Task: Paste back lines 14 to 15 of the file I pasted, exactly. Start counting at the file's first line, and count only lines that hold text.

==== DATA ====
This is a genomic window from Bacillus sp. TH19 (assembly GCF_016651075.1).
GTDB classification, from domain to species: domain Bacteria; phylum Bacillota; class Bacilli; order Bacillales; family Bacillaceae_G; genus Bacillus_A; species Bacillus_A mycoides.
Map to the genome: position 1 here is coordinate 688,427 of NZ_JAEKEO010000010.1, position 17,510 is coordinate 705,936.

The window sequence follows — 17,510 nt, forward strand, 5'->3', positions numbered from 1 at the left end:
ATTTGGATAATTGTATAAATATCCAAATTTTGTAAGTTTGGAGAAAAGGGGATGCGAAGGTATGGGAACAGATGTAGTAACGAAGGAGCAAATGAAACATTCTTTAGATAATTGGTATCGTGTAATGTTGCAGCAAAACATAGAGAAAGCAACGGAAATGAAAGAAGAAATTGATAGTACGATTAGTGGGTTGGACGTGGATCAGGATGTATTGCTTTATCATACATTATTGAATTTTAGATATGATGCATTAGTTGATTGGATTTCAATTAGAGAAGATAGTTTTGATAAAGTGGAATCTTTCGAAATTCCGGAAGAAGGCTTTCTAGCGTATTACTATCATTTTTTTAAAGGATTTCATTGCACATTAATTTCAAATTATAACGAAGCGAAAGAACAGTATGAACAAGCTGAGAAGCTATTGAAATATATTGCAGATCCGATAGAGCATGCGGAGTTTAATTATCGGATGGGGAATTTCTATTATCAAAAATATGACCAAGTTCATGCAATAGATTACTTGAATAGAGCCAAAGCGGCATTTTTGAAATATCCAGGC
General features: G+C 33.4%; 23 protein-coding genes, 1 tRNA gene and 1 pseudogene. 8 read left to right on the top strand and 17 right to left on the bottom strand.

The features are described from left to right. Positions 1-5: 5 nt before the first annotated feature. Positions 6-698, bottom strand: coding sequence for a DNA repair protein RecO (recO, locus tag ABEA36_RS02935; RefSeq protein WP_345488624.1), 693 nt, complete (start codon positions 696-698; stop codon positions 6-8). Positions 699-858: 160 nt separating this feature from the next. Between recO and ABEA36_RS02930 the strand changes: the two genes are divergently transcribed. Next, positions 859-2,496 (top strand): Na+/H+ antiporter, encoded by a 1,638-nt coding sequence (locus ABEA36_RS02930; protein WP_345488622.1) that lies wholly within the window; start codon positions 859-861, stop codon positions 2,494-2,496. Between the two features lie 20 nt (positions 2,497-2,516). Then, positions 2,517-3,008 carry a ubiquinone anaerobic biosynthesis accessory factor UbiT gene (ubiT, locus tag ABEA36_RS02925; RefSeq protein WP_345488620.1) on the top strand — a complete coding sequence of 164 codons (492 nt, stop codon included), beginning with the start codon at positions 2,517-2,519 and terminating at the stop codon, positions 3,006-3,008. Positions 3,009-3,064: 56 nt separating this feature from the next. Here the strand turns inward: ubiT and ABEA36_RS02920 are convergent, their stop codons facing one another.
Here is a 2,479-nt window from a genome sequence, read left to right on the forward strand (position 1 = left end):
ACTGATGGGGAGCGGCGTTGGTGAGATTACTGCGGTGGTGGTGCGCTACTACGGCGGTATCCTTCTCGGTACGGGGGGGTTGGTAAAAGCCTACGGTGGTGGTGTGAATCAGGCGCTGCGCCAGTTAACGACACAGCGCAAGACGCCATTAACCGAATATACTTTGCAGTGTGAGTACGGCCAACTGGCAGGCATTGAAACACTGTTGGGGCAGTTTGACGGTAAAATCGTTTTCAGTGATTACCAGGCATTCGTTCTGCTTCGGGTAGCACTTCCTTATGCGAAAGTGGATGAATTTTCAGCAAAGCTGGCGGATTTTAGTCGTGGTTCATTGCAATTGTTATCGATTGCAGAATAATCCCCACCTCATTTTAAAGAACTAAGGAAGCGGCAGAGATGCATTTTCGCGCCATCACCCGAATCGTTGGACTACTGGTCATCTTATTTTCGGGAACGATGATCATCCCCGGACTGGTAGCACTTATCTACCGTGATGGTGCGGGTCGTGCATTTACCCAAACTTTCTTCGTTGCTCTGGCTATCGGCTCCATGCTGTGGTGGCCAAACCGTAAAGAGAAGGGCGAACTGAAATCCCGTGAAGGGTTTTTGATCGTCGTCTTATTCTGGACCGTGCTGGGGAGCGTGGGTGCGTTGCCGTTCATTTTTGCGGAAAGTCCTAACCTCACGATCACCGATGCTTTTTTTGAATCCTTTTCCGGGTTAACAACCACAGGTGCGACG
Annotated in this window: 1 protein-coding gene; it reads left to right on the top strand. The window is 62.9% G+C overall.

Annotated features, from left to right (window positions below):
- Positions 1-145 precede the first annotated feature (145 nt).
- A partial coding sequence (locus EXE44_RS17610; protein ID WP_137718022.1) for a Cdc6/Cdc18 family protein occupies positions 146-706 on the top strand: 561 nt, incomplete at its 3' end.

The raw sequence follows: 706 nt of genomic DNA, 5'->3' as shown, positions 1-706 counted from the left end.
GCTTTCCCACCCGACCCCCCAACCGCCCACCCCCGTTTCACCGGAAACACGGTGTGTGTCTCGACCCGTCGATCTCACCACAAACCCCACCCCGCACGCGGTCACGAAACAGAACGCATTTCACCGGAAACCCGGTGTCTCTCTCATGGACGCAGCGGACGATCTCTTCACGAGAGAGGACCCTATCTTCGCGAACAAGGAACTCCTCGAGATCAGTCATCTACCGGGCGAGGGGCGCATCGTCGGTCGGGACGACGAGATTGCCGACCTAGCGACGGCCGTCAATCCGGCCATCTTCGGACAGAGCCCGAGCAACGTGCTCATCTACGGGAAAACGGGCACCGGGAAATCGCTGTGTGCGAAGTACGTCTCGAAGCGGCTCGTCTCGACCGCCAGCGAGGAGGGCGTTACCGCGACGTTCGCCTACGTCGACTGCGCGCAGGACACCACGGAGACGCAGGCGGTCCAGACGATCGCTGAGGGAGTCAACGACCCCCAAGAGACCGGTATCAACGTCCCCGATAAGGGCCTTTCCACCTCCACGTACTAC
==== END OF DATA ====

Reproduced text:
The raw sequence follows: 706 nt of genomic DNA, 5'->3' as shown, positions 1-706 counted from the left end.
GCTTTCCCACCCGACCCCCCAACCGCCCACCCCCGTTTCACCGGAAACACGGTGTGTGTCTCGACCCGTCGATCTCACCACAAACCCCACCCCGCACGCGGTCACGAAACAGAACGCATTTCACCGGAAACCCGGTGTCTCTCTCATGGACGCAGCGGACGATCTCTTCACGAGAGAGGACCCTATCTTCGCGAACAAGGAACTCCTCGAGATCAGTCATCTACCGGGCGAGGGGCGCATCGTCGGTCGGGACGACGAGATTGCCGACCTAGCGACGGCCGTCAATCCGGCCATCTTCGGACAGAGCCCGAGCAACGTGCTCATCTACGGGAAAACGGGCACCGGGAAATCGCTGTGTGCGAAGTACGTCTCGAAGCGGCTCGTCTCGACCGCCAGCGAGGAGGGCGTTACCGCGACGTTCGCCTACGTCGACTGCGCGCAGGACACCACGGAGACGCAGGCGGTCCAGACGATCGCTGAGGGAGTCAACGACCCCCAAGAGACCGGTATCAACGTCCCCGATAAGGGCCTTTCCACCTCCACGTACTAC